Courtesy of The Editorial Board of The Miami Herald
Published March 9, 2023
The allegations of gangster-style wrongdoing at one of
Florida’s largest homeowners’ associations, the Hammocks Community
Association in Miami’s West Kendall suburbs, already were the stuff of
Last year, HOA board
members faced charges of racketeering, money laundering,
fabricating evidence and using shell companies. Monthly
maintenance fees had been jacked up 400% without any real
explanation. Money seemed to be disappearing, but expenses
weren’t documented. The board hadn’t met in public in more
than four years, meeting in secret instead. Yet homeowners
couldn’t get rid of the board: One attempt was thwarted by a
fake bomb threat, and a recall effort got nowhere when the
board, in an outrageous move, threw out two-thirds of the
It took the arrests of the former president, her husband and
three others for participation in what prosecutors called a
sophisticated “criminal enterprise” to bring into the open
the insanity that Hammocks homeowners had been living with
Miami-Dade Circuit Judge Beatrice Butchko, as reported by
The Real Deal, called it “a terror situation.”
And now, in the latest
court hearing on Tuesday, it seems the fraud was even worse
than originally thought, somewhere in the range of $3.4
million, up from a previous $2 million estimate. That’s a
whole lot of homeowners’ fees stolen or misappropriated. And
it’s even more reason for a state or local crackdown on
Hammocks residents at a Justice for the Hammocks
meeting, signing petitions to recall the HOA board of directors.
The scheme in the Hammocks, as the Miami Herald has reported, apparently
revolved around payments to vendors for work that wasn’t done, with the
money pocketed by board members or family members. The investigation had
been going on for years, with the board refusing to cooperate. When
investigators from the Miami-Dade State Attorney’s Office were finally able
to gain access to the association’s clubhouse office last November — the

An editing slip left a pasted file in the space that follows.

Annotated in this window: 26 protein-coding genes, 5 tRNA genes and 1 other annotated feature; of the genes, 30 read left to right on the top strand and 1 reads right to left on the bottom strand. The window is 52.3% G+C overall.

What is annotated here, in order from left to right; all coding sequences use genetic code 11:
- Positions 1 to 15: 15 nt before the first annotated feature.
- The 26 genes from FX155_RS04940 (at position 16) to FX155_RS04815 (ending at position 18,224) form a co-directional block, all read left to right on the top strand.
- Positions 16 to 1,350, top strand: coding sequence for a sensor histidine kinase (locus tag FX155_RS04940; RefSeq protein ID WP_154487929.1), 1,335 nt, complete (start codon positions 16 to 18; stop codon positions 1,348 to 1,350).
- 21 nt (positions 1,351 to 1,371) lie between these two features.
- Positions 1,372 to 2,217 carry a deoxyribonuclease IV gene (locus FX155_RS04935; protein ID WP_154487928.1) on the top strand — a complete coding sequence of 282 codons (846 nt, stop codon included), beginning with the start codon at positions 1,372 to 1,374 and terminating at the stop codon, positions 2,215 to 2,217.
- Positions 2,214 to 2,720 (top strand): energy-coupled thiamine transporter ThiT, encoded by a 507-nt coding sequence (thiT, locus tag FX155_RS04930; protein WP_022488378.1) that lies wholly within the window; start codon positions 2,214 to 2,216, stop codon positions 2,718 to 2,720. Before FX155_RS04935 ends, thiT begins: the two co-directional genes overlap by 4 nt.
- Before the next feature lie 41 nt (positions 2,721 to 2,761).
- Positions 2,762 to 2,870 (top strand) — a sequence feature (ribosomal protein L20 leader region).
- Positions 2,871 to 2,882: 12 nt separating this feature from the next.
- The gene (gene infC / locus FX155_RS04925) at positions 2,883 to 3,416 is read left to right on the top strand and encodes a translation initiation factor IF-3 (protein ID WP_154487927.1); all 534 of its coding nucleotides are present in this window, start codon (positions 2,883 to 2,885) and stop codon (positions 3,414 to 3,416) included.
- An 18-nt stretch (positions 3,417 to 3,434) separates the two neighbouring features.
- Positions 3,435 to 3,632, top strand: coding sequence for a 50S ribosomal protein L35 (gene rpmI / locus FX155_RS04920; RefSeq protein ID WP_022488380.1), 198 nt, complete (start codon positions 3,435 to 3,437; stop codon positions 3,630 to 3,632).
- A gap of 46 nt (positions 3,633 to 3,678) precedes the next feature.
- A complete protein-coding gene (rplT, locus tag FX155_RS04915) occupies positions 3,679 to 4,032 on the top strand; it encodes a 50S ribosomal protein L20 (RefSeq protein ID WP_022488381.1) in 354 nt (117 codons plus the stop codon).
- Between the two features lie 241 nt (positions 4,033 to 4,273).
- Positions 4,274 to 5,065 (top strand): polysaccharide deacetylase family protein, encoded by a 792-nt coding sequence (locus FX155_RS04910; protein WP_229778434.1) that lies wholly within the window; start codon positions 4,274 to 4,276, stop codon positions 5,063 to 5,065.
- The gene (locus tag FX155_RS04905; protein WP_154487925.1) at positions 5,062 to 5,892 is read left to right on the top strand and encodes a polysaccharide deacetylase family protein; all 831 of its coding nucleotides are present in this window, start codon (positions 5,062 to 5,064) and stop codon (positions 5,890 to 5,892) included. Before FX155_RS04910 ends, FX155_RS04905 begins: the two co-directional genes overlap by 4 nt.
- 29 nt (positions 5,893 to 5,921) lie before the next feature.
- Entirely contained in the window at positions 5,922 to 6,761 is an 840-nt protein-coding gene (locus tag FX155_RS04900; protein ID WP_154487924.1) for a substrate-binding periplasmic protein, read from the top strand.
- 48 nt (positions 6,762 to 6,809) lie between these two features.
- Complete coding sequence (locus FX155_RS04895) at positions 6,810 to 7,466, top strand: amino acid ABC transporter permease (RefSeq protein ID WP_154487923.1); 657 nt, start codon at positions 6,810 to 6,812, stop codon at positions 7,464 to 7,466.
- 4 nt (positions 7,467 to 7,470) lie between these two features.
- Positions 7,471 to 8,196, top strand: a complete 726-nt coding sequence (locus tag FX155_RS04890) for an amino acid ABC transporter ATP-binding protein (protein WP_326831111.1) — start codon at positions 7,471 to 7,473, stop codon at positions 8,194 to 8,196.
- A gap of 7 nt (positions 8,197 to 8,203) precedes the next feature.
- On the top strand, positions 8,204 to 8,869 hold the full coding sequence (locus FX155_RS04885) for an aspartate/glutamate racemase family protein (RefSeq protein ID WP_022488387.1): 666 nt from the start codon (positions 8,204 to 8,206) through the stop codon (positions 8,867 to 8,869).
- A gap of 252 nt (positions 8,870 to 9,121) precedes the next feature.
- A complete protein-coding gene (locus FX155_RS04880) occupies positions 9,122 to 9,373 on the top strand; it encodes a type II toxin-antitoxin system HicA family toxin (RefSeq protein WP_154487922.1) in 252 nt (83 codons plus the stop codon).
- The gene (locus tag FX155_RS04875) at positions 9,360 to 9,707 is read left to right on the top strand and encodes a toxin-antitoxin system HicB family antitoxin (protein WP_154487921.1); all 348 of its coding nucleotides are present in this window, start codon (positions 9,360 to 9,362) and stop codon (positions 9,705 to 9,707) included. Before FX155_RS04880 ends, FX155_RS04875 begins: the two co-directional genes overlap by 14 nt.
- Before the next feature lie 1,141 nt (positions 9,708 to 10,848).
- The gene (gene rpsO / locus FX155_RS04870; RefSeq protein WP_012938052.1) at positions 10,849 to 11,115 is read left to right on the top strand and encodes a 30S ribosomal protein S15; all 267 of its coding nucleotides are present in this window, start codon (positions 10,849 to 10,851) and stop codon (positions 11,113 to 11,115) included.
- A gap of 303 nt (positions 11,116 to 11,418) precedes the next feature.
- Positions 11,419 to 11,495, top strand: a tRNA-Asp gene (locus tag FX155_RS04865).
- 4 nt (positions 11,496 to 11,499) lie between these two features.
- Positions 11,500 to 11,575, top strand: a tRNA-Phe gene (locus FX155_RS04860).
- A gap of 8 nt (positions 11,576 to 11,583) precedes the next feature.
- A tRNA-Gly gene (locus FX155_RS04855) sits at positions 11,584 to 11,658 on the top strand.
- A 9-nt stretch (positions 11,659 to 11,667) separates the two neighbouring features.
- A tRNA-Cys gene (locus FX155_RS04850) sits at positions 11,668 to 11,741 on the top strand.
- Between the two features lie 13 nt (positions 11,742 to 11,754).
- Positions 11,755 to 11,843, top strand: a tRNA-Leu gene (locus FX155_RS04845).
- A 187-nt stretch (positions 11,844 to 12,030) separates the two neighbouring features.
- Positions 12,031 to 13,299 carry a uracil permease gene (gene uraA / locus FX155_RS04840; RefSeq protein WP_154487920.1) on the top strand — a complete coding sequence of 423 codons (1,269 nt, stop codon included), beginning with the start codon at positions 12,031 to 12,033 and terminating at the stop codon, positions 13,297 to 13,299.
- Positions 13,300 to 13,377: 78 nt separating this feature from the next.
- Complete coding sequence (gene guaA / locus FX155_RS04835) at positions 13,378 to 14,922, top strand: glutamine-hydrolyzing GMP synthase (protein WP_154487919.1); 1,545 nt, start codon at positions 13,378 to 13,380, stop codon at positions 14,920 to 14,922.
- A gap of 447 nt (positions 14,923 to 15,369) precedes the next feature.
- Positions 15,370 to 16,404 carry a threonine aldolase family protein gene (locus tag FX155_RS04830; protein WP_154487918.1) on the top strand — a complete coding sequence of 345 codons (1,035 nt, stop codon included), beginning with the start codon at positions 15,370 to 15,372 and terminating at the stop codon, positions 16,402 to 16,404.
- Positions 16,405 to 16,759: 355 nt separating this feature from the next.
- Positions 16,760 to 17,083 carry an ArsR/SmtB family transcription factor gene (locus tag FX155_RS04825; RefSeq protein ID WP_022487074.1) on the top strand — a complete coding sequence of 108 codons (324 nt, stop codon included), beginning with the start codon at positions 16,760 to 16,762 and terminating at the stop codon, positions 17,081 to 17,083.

association at one point refused to comply with a court order because “the
board doesn’t trust the state” — they found a ton a documents, including one
stash under the floor of the office, according to the Herald.
The president, Marglli Gallego, seems to be at the heart of this. She was
first charged in 2021 on allegations she took nearly $60,000 from the
association, spending some of it on a private investigator to spy on her
neighborhood enemies. Members of the community have said that, for years,
they felt as though they were fighting the “Gallego Mafia.”
But $60,000 looks like weak tea compared with the most recent allegations of
a multimillion-dollar conspiracy.
The revelations haven’t ended, either. On Tuesday, court-appointed receiver
David Gersten said board members had used 55 bank accounts and credit cards,
something he called “exceedingly abnormal.” Prosecutors might call it
something else: evidence of a crime.
The Hammocks HOA is supposed to help govern a vast community with 6,500
housing units and a population of about 18,000. But any size HOA can abuse
its members. How many smaller HOAs are spending money in questionable or
even criminal ways that we don’t know about?
Homeowners’ associations can be boons to their community, keeping the
quality of life — and property values — high. That’s no small thing when,
for most people, their homes are their biggest investment.
But the Hammocks is proof that, without oversight, HOAs can run wild. Board
members can exploit their neighbors or even become criminal organizations.
More oversight is clearly needed. Miami-Dade State Attorney Katherine
Fernandez Rundle said in December that she is working on a plan to hold HOA
leaders more accountable. She was scheduled to hold a news conference Friday
to discuss a ”major effort” to change laws to provide new protections for
HOA residents and condo owners. That will be welcome progress.
Whether it’s a state or local effort, it’s time to learn the hard lesson of
the Hammocks HOA. And love thy neighbor, it ain’t.